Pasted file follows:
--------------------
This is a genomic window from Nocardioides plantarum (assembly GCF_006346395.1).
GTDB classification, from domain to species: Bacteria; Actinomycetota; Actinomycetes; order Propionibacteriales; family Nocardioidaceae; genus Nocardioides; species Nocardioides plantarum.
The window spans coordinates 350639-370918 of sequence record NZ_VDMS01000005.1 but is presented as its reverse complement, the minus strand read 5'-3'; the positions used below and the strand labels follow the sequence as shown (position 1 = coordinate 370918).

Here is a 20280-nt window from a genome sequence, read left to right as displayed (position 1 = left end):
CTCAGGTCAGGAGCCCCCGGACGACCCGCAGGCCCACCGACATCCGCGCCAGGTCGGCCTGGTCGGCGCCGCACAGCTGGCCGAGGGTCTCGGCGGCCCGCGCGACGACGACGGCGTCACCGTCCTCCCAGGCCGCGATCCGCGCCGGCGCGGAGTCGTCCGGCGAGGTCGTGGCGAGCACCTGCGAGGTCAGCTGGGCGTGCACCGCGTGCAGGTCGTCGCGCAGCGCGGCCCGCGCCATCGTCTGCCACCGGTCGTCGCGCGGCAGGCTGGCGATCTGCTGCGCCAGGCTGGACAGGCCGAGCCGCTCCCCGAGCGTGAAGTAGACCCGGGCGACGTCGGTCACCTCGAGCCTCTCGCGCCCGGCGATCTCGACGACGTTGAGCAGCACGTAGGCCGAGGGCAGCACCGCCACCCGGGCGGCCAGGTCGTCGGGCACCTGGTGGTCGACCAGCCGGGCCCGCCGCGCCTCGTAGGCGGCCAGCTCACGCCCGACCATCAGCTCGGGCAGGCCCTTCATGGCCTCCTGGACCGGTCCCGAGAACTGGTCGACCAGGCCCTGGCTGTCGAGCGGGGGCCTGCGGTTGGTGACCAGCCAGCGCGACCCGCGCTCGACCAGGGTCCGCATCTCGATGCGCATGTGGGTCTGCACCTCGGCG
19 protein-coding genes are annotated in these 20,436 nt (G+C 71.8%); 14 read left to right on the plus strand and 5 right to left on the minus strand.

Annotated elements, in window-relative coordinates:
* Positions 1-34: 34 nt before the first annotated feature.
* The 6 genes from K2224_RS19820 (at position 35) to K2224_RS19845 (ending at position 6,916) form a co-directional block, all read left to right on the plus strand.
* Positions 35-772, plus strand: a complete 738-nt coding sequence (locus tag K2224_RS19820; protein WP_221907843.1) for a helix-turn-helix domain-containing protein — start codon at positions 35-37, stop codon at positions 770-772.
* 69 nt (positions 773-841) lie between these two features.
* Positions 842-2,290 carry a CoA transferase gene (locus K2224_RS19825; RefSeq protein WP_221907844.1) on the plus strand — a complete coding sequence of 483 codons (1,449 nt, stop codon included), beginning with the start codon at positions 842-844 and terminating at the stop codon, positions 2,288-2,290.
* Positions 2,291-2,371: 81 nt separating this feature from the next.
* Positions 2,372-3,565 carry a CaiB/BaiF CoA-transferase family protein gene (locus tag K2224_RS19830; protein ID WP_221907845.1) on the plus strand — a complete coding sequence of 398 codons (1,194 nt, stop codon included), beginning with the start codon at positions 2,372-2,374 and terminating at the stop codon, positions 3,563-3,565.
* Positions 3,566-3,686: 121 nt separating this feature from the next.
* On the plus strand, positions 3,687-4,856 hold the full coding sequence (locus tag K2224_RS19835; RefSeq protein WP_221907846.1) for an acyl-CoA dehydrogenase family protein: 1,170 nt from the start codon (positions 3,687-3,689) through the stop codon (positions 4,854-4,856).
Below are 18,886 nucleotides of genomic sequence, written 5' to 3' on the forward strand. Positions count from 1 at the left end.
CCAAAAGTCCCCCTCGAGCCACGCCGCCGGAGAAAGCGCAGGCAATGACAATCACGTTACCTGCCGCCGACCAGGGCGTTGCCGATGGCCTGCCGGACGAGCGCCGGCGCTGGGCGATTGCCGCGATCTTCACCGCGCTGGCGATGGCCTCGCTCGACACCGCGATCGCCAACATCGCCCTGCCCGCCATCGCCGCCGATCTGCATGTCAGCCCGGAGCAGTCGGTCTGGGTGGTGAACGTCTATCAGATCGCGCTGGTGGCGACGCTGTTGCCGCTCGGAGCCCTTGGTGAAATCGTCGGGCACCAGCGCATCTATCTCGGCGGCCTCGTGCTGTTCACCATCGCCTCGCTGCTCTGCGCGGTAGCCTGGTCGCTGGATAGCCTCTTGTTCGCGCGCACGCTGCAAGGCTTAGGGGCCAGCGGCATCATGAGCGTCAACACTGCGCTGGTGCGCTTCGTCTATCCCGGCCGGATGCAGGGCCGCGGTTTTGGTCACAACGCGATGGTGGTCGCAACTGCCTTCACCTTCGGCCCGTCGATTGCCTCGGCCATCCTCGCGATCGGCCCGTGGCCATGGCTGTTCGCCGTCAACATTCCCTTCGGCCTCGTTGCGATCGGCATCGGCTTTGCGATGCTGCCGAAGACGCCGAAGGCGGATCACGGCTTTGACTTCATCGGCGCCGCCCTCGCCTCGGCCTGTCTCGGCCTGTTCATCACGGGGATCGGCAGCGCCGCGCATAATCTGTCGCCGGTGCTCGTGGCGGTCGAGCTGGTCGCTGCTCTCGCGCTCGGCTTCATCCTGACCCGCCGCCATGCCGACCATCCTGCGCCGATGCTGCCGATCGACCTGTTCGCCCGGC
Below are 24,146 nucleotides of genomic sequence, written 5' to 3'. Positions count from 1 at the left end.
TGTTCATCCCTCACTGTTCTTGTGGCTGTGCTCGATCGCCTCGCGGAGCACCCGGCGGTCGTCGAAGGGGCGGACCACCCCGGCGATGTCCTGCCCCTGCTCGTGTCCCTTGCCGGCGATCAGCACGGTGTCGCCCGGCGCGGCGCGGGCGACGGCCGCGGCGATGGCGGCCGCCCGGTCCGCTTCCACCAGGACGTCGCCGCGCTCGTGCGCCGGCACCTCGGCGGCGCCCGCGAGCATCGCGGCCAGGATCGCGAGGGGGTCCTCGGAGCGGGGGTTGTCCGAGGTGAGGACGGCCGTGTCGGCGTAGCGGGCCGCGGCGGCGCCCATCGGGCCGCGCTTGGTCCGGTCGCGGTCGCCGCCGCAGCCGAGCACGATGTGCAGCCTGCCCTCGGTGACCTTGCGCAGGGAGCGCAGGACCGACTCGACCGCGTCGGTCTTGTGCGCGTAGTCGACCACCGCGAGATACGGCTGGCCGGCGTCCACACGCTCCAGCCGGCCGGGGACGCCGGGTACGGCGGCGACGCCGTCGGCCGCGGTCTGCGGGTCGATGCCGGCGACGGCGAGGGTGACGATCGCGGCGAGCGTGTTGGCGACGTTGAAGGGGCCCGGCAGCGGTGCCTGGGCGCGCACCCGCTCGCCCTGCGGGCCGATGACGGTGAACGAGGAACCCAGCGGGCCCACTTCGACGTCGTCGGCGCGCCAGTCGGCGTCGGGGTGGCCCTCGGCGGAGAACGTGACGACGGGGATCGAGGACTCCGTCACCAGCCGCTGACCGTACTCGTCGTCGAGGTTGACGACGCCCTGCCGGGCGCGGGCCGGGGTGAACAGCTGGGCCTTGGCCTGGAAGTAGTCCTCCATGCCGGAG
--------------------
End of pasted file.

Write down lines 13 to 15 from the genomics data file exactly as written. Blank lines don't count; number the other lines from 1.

* Positions 2,291-2,371: 81 nt separating this feature from the next.
* Positions 2,372-3,565 carry a CaiB/BaiF CoA-transferase family protein gene (locus tag K2224_RS19830; protein ID WP_221907845.1) on the plus strand — a complete coding sequence of 398 codons (1,194 nt, stop codon included), beginning with the start codon at positions 2,372-2,374 and terminating at the stop codon, positions 3,563-3,565.
* Positions 3,566-3,686: 121 nt separating this feature from the next.